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Expat's Eye
Expat's Eye
UPDATED: May 5, 2015 NO.19 MAY 7, 2015
Bubble, Bubble, Oil and Trouble
By Araron Vessup

HEAT FROM THE COPS: Law enforcement personnel demolish an illegal "gutter oil" plant in a village in Hefei, east China's Anhui Province (ZHANG DUAN)

They were racing through Beijing's busy traffic, actually racing, weaving in and out between cars until coming to a halt in front of a traffic light. The vehicle was a small white utility van, with large English lettering painted on the side panel. As our bus edged forward and came parallel with the van, while in an adjacent lane, I could see inside this anxious van two Chinese men laughing and chatting. Were they trying to flee from someone? What was the great rush? Was there an appointment to be kept that demanded the execution of emergency maneuvers in morning traffic? Then I looked again at the characters adorning their vehicle. Their extreme haste suddenly became explicable: The characters read, "Re-Conditioned Oil for Cooking Needs!"

"Food safety is now a global concern. Even in the United States where strict food supervision and management of safety exist, accidents still occur. Although food safety issues are difficult to eliminate, the United States is still the most advanced country in terms of supervision and information transparency," said Cheng Guoer recently in Wings of China, an in-flight magazine.

While this may be true in the United States, and even were it to be true in China, perhaps an even more important question is: What happens to the food once it leaves the stores and enters the home or into the commercial cooking process? Will the food still be safe once it reaches your table? In order to practically address these concerns, it is imperative to examine how "safe" your cooking methods are. More specifically, it is important to establish what cooking oils are being used when preparing your food, and whether or not legally approved cooking oils are used when you are not eating at home.

It is no secret that we all enjoy eating something tasty and delicious. However, it is important to our health to be selective in what we choose to cook in, or where we choose to consume those tasty dishes. Stir-frying is a Chinese cooking technique in which ingredients are fried in a small amount of very hot oil while being stirred in a wok. Most of us enjoy a wide variety of foods cooked in some kind of oil. However, it is difficult to know for sure what is safe and what is unsafe. According to a China Daily report, "Illegal cooking oil is usually made from discarded kitchen waste that has been refined. Although it looks clean, it actually contains toxic substances, including aflatoxin, which can cause cancer."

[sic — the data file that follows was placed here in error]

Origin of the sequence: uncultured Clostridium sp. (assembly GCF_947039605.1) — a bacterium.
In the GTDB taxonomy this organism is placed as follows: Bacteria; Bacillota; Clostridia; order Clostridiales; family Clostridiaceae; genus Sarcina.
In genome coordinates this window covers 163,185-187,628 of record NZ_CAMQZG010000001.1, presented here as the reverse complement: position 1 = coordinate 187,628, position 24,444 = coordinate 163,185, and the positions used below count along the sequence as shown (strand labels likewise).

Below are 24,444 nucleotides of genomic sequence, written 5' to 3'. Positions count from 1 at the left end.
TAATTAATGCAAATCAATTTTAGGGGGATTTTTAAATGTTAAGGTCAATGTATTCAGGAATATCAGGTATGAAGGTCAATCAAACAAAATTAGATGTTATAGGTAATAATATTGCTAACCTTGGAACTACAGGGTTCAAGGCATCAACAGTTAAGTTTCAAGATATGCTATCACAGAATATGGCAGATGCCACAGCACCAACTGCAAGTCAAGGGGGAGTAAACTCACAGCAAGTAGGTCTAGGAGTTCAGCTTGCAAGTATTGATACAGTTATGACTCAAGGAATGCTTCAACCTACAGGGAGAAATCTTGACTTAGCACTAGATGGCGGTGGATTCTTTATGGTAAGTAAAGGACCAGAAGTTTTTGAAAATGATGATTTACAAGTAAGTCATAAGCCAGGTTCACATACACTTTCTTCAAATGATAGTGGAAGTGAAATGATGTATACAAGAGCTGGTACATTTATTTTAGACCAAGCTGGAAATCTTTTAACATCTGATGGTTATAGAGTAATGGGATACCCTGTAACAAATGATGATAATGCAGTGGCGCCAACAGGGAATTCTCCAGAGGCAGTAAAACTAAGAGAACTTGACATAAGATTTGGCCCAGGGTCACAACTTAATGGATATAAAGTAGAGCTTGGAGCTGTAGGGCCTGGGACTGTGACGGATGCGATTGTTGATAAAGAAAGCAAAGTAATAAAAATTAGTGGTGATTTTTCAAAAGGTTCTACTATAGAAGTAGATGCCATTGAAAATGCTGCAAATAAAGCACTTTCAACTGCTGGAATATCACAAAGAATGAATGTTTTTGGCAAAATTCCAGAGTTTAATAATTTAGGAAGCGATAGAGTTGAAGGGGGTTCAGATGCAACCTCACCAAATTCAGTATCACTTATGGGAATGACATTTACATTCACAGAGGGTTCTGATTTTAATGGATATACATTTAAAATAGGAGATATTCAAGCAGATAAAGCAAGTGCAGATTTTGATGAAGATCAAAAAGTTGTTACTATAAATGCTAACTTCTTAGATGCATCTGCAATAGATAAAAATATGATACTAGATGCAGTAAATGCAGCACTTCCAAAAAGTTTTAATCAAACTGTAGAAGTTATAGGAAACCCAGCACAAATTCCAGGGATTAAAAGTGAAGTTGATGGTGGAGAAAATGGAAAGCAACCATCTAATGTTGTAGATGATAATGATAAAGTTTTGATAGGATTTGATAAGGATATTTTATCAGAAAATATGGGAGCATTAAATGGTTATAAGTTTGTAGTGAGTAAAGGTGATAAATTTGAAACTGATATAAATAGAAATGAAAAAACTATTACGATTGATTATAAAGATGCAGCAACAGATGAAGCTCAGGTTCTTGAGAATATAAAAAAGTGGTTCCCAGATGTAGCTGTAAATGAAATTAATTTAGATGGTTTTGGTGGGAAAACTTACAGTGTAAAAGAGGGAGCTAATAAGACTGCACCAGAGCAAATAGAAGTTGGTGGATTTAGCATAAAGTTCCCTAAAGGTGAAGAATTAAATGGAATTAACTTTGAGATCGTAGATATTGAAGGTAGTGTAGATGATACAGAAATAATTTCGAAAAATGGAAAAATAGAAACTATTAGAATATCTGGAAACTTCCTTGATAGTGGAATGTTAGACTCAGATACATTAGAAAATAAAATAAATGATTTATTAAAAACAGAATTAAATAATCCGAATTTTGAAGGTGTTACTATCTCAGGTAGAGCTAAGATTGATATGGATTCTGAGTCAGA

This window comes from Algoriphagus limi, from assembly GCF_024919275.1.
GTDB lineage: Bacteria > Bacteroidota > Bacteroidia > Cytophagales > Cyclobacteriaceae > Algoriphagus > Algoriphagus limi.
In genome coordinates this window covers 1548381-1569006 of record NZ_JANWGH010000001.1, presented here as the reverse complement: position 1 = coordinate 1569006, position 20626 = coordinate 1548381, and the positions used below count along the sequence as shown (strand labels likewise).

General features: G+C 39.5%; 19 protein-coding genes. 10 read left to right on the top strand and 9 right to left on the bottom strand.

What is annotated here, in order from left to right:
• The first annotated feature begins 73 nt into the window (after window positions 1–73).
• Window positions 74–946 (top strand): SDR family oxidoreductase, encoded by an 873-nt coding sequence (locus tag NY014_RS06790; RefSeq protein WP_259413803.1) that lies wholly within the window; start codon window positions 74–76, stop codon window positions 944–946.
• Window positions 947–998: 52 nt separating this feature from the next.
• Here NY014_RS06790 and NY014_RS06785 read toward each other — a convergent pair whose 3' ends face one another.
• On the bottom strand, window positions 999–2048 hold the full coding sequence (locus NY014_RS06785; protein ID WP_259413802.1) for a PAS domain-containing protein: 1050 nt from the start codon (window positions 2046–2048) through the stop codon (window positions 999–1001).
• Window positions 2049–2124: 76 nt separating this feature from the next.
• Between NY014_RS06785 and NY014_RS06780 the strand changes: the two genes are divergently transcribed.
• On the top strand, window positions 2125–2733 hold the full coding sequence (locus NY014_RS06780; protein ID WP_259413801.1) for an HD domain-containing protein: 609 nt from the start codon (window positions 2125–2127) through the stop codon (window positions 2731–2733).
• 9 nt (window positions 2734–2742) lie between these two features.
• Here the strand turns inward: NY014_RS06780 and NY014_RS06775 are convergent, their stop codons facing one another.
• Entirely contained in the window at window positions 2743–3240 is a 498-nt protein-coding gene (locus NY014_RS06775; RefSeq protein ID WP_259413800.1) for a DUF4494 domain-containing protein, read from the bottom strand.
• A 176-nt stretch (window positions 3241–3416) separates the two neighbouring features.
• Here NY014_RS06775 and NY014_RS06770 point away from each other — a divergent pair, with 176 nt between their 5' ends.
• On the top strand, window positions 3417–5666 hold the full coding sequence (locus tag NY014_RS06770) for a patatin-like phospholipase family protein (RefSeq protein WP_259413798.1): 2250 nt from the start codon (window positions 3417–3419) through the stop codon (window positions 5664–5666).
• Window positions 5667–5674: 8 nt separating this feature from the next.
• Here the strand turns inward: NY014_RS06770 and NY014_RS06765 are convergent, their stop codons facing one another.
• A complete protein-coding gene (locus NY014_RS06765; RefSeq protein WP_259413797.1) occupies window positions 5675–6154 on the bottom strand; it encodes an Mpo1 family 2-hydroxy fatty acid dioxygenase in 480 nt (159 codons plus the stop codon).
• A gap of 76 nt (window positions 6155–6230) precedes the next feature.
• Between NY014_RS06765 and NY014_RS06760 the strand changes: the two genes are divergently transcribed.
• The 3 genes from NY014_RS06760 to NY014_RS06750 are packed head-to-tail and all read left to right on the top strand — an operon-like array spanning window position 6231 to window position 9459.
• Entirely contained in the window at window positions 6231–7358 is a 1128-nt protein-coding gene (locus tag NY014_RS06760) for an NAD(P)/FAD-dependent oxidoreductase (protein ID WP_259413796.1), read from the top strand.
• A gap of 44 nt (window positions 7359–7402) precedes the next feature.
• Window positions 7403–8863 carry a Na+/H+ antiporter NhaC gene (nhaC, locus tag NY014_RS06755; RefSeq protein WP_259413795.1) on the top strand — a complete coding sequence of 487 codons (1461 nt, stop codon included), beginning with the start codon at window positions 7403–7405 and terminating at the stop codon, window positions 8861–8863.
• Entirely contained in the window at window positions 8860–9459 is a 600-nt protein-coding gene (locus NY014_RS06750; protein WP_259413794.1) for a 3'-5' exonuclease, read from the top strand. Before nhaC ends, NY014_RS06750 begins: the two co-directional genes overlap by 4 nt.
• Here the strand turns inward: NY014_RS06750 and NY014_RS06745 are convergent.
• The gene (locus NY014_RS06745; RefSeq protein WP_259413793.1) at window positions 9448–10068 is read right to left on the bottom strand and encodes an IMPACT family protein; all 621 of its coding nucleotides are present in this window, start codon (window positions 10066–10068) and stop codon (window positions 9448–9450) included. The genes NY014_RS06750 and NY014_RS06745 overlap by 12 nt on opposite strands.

The illegal cooking oil business is highly profitable because the cost of buying food waste and refining it is low, while the prices of oils fit for consumption are rising. The profit margin is almost 200 percent, one of the reasons why this business is so, pardon the pun--"hot"--at present. The China Food and Drug Administration has stepped up inspections of all food-service providers and vowed to punish manufacturers producing "drainage oil," cooking oil refined from discarded kitchen waste.

Two years ago, the Intermediate People's Court of Lianyungang in east China's Jiangsu Province sentenced 16 people to jail, with terms ranging from one year to life imprisonment, for making and selling so-called "gutter oil" between 2011 and 2012. A total of 117 oil manufacturers and stores in Anhui, Sichuan, Chongqing, and Beijing were involved in the cases. The oil had been sold for a total of 60 million yuan ($9.7 million).

Traditional cooking oils used today are: soybean oil, peanut oil, corn oil, sunflower oil, olive oil, palm oil, canola oil (rapeseed oil), cotton seed oil, pumpkin seed oil, grape seed oil, and rice bran oil. The big question is whether or not one has become addicted to the taste of a particular oil source.

Oils and fats can begin to go rancid quickly when not stored safely. Oftentimes, rancid cooking oils and fats do not actually smell rancid until well after they have spoiled. To prevent oils from becoming rancid, they should be refrigerated. Refrigerated cooking oils can be safely used only for a few weeks. All in all, one should read the label of the ingredients before buying cooking oils, and use your translator app if you do not know Chinese. Whether eating in the city or countryside, it is a good idea to think about your health first, and taste buds second!

The author is an American living in Beijing

Copyedited by Eric Daly

Comments to:yanwei@bjreview.com

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